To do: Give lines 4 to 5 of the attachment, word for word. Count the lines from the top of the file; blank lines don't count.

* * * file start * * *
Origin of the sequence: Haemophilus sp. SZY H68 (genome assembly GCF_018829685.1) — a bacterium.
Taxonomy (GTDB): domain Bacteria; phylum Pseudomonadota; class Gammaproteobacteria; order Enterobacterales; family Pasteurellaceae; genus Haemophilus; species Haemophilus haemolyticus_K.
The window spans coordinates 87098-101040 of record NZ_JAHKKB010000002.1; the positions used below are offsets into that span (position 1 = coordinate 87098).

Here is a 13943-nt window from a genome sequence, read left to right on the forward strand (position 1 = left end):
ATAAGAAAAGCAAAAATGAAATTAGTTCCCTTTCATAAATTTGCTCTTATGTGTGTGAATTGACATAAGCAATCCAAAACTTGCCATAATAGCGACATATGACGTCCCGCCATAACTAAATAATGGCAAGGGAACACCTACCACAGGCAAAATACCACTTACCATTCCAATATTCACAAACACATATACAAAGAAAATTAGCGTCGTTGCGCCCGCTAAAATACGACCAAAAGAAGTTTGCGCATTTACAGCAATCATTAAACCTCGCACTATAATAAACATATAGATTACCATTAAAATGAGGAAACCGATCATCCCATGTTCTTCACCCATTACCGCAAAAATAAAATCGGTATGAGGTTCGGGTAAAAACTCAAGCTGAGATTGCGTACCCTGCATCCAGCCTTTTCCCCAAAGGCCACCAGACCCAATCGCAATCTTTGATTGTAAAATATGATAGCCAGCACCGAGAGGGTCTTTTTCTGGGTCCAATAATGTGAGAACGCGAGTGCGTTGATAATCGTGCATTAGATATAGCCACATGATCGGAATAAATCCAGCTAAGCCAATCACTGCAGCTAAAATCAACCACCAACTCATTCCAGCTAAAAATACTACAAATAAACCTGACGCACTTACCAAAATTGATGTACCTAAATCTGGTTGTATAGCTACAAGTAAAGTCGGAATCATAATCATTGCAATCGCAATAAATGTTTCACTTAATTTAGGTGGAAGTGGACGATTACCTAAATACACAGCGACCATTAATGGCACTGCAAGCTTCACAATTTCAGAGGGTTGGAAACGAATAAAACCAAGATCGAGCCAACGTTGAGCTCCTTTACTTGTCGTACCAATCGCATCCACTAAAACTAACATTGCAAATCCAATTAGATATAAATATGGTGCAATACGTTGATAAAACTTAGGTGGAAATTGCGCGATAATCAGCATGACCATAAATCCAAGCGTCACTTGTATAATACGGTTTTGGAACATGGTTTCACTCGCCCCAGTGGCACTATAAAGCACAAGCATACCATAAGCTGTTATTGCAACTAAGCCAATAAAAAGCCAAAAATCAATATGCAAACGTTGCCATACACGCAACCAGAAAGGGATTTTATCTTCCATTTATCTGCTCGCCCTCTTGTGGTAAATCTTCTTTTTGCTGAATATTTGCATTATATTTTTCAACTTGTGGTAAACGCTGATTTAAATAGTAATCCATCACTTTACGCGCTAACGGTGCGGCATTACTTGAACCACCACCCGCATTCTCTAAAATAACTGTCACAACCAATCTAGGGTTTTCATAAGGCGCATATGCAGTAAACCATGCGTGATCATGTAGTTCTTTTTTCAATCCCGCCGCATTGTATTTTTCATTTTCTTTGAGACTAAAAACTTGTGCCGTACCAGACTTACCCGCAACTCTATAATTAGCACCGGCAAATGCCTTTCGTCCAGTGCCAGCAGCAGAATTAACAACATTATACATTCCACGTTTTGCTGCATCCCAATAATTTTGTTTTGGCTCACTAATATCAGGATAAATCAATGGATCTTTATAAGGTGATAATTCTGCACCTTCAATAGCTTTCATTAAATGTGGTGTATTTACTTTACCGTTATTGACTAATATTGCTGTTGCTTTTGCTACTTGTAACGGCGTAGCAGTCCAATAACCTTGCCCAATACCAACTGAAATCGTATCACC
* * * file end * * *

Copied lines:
Here is a 13943-nt window from a genome sequence, read left to right on the forward strand (position 1 = left end):
ATAAGAAAAGCAAAAATGAAATTAGTTCCCTTTCATAAATTTGCTCTTATGTGTGTGAATTGACATAAGCAATCCAAAACTTGCCATAATAGCGACATATGACGTCCCGCCATAACTAAATAATGGCAAGGGAACACCTACCACAGGCAAAATACCACTTACCATTCCAATATTCACAAACACATATACAAAGAAAATTAGCGTCGTTGCGCCCGCTAAAATACGACCAAAAGAAGTTTGCGCATTTACAGCAATCATTAAACCTCGCACTATAATAAACATATAGATTACCATTAAAATGAGGAAACCGATCATCCCATGTTCTTCACCCATTACCGCAAAAATAAAATCGGTATGAGGTTCGGGTAAAAACTCAAGCTGAGATTGCGTACCCTGCATCCAGCCTTTTCCCCAAAGGCCACCAGACCCAATCGCAATCTTTGATTGTAAAATATGATAGCCAGCACCGAGAGGGTCTTTTTCTGGGTCCAATAATGTGAGAACGCGAGTGCGTTGATAATCGTGCATTAGATATAGCCACATGATCGGAATAAATCCAGCTAAGCCAATCACTGCAGCTAAAATCAACCACCAACTCATTCCAGCTAAAAATACTACAAATAAACCTGACGCACTTACCAAAATTGATGTACCTAAATCTGGTTGTATAGCTACAAGTAAAGTCGGAATCATAATCATTGCAATCGCAATAAATGTTTCACTTAATTTAGGTGGAAGTGGACGATTACCTAAATACACAGCGACCATTAATGGCACTGCAAGCTTCACAATTTCAGAGGGTTGGAAACGAATAAAACCAAGATCGAGCCAACGTTGAGCTCCTTTACTTGTCGTACCAATCGCATCCACTAAAACTAACATTGCAAATCCAATTAGATATAAATATGGTGCAATACGTTGATAAAACTTAGGTGGAAATTGCGCGATAATCAGCATGACCATAAATCCAAGCGTCACTTGTATAATACGGTTTTGGAACATGGTTTCACTCGCCCCAGTGGCACTATAAAGCACAAGCATACCATAAGCTGTTATTGCAACTAAGCCAATAAAAAGCCAAAAATCAATATGCAAACGTTGCCATACACGCAACCAGAAAGGGATTTTATCTTCCATTTATCTGCTCGCCCTCTTGTGGTAAATCTTCTTTTTGCTGAATATTTGCATTATATTTTTCAACTTGTGGTAAACGCTGATTTAAATAGTAATCCATCACTTTACGCGCTAACGGTGCGGCATTACTTGAACCACCACCCGCATTCTCTAAAATAACTGTCACAACCAATCTAGGGTTTTCATAAGGCGCATATGCAGTAAACCATGCGTGATCATGTAGTTCTTTTTTCAATCCCGCCGCATTGTATTTTTCATTTTCTTTGAGACTAAAAACTTGTGCCGTACCAGACTTACCCGCAACTCTATAATTAGCACCGGCAAATGCCTTTCGTCCAGTGCCAGCAGCAGAATTAACAACATTATACATTCCACGTTTTGCTGCATCCCAATAATTTTGTTTTGGCTCACTAATATCAGGATAAATCAATGGATCTTTATAAGGTGATAATTCTGCACCTTCAATAGCTTTCATTAAATGTGGTGTATTTACTTTACCGTTATTGACTAATATTGCTGTTGCTTTTGCTACTTGTAACGGCGTAGCAGTCCAATAACCTTGCCCAATACCAACTGAAATCGTATCACC